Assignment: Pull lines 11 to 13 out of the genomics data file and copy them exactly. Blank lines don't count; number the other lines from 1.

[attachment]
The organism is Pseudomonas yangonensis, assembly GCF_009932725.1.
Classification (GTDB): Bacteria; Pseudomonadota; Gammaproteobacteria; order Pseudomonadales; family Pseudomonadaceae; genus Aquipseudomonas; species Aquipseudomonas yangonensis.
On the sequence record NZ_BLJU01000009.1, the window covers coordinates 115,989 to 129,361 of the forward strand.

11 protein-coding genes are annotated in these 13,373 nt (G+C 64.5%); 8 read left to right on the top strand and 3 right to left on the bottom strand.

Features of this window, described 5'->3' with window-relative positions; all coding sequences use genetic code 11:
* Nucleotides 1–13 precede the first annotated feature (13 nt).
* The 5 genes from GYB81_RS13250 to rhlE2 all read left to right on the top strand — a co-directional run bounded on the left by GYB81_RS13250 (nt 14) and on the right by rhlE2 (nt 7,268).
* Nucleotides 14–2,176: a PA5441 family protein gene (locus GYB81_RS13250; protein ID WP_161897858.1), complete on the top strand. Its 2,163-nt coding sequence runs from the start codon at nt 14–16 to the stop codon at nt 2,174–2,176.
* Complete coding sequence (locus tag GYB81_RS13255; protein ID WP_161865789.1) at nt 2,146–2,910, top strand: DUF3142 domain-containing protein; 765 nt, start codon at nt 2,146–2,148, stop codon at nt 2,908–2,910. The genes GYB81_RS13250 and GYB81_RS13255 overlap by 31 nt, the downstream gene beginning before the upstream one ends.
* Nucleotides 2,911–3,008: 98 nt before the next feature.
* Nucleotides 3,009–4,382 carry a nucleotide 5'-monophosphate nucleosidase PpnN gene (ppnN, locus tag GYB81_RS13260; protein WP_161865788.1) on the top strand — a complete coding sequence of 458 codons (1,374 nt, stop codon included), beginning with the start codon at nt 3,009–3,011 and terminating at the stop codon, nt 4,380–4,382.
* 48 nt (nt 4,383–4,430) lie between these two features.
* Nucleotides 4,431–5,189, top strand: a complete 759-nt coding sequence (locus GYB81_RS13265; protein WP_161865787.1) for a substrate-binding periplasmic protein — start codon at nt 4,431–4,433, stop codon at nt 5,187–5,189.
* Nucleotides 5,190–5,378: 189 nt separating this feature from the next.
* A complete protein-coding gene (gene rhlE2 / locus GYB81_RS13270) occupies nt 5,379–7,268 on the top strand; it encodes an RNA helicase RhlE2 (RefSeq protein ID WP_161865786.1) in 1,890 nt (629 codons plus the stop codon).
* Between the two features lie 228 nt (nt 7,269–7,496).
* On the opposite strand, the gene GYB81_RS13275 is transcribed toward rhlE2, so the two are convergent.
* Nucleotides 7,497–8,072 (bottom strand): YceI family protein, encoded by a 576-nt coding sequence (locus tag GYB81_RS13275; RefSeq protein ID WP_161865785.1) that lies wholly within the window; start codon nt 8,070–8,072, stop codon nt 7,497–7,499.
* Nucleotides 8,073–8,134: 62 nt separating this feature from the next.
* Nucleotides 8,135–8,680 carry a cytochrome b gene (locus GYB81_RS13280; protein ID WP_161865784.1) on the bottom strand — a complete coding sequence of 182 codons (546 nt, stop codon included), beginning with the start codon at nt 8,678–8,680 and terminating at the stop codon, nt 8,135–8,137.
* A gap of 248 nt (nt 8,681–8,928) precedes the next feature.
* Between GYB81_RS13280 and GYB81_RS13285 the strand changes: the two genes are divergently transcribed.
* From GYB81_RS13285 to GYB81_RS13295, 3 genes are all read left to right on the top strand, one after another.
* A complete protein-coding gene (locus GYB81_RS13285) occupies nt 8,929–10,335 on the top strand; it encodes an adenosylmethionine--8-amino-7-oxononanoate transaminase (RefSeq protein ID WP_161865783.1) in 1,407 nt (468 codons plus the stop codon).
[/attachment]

* Nucleotides 3,009–4,382 carry a nucleotide 5'-monophosphate nucleosidase PpnN gene (ppnN, locus tag GYB81_RS13260; protein WP_161865788.1) on the top strand — a complete coding sequence of 458 codons (1,374 nt, stop codon included), beginning with the start codon at nt 3,009–3,011 and terminating at the stop codon, nt 4,380–4,382.
* 48 nt (nt 4,383–4,430) lie between these two features.
* Nucleotides 4,431–5,189, top strand: a complete 759-nt coding sequence (locus GYB81_RS13265; protein WP_161865787.1) for a substrate-binding periplasmic protein — start codon at nt 4,431–4,433, stop codon at nt 5,187–5,189.